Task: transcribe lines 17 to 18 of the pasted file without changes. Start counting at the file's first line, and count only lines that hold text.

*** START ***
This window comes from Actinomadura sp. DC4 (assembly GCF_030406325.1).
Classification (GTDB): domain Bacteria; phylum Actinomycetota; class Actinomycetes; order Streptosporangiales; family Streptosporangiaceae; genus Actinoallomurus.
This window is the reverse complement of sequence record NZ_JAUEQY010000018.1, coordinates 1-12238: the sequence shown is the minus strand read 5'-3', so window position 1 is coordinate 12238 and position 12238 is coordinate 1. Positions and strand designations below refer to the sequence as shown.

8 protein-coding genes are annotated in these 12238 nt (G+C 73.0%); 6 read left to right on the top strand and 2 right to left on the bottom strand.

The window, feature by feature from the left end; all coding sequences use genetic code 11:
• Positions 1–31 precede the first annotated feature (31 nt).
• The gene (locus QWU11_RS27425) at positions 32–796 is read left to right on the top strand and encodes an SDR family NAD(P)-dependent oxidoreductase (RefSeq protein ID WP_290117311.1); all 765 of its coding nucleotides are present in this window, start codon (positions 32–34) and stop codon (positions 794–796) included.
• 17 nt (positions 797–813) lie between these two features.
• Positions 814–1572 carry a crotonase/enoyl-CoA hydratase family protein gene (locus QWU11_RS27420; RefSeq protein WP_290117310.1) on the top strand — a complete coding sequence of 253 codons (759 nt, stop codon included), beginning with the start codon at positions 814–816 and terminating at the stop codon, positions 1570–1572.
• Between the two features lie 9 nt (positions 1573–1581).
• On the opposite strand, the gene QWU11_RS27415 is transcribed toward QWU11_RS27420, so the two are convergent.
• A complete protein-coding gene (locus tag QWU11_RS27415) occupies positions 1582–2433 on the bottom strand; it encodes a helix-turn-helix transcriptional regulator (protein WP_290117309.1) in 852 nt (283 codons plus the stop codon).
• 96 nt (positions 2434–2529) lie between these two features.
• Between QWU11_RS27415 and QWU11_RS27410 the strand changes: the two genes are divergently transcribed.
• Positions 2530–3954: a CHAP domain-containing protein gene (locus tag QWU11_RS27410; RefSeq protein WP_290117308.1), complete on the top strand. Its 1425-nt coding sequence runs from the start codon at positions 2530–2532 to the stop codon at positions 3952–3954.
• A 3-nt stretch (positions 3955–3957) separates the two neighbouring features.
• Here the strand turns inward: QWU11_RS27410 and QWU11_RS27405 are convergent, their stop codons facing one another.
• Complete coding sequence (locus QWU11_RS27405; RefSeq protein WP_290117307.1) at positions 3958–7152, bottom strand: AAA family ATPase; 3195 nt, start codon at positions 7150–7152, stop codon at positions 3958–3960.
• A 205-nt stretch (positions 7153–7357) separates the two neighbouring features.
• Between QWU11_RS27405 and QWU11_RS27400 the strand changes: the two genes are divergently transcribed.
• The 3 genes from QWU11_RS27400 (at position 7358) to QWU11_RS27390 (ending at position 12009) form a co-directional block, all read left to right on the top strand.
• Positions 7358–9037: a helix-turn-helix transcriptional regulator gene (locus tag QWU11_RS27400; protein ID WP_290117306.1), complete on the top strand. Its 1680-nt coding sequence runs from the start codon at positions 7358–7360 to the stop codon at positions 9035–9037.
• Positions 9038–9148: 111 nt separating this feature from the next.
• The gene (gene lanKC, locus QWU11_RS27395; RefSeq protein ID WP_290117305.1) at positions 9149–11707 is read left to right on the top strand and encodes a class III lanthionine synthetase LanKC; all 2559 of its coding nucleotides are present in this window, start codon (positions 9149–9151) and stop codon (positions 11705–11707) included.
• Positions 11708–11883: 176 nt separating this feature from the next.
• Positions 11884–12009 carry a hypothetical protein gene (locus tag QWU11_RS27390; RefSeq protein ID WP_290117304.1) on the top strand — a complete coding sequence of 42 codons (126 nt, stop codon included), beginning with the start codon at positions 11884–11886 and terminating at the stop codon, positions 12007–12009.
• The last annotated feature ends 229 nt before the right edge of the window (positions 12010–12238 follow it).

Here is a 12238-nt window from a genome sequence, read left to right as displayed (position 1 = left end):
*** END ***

• Here the strand turns inward: QWU11_RS27410 and QWU11_RS27405 are convergent, their stop codons facing one another.
• Complete coding sequence (locus QWU11_RS27405; RefSeq protein WP_290117307.1) at positions 3958–7152, bottom strand: AAA family ATPase; 3195 nt, start codon at positions 7150–7152, stop codon at positions 3958–3960.